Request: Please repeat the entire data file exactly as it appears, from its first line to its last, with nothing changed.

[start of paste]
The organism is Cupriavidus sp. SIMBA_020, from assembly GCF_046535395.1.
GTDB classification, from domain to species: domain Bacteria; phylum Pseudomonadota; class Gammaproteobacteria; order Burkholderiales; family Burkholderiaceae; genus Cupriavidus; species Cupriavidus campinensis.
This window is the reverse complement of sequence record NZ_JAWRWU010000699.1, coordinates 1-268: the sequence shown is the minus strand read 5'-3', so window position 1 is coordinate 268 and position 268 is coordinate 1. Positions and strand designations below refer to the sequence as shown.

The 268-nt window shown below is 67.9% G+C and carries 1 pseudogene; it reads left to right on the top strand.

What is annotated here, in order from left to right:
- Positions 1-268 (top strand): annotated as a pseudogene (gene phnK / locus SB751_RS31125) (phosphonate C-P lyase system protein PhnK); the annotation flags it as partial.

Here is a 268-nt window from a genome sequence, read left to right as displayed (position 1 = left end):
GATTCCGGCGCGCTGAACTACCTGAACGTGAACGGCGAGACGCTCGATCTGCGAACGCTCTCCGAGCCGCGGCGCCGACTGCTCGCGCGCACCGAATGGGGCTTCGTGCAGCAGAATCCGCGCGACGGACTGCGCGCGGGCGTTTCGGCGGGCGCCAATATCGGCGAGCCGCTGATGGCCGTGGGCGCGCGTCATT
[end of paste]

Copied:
The organism is Cupriavidus sp. SIMBA_020, from assembly GCF_046535395.1.
GTDB classification, from domain to species: domain Bacteria; phylum Pseudomonadota; class Gammaproteobacteria; order Burkholderiales; family Burkholderiaceae; genus Cupriavidus; species Cupriavidus campinensis.
This window is the reverse complement of sequence record NZ_JAWRWU010000699.1, coordinates 1-268: the sequence shown is the minus strand read 5'-3', so window position 1 is coordinate 268 and position 268 is coordinate 1. Positions and strand designations below refer to the sequence as shown.

The 268-nt window shown below is 67.9% G+C and carries 1 pseudogene; it reads left to right on the top strand.

What is annotated here, in order from left to right:
- Positions 1-268 (top strand): annotated as a pseudogene (gene phnK / locus SB751_RS31125) (phosphonate C-P lyase system protein PhnK); the annotation flags it as partial.

Here is a 268-nt window from a genome sequence, read left to right as displayed (position 1 = left end):
GATTCCGGCGCGCTGAACTACCTGAACGTGAACGGCGAGACGCTCGATCTGCGAACGCTCTCCGAGCCGCGGCGCCGACTGCTCGCGCGCACCGAATGGGGCTTCGTGCAGCAGAATCCGCGCGACGGACTGCGCGCGGGCGTTTCGGCGGGCGCCAATATCGGCGAGCCGCTGATGGCCGTGGGCGCGCGTCATT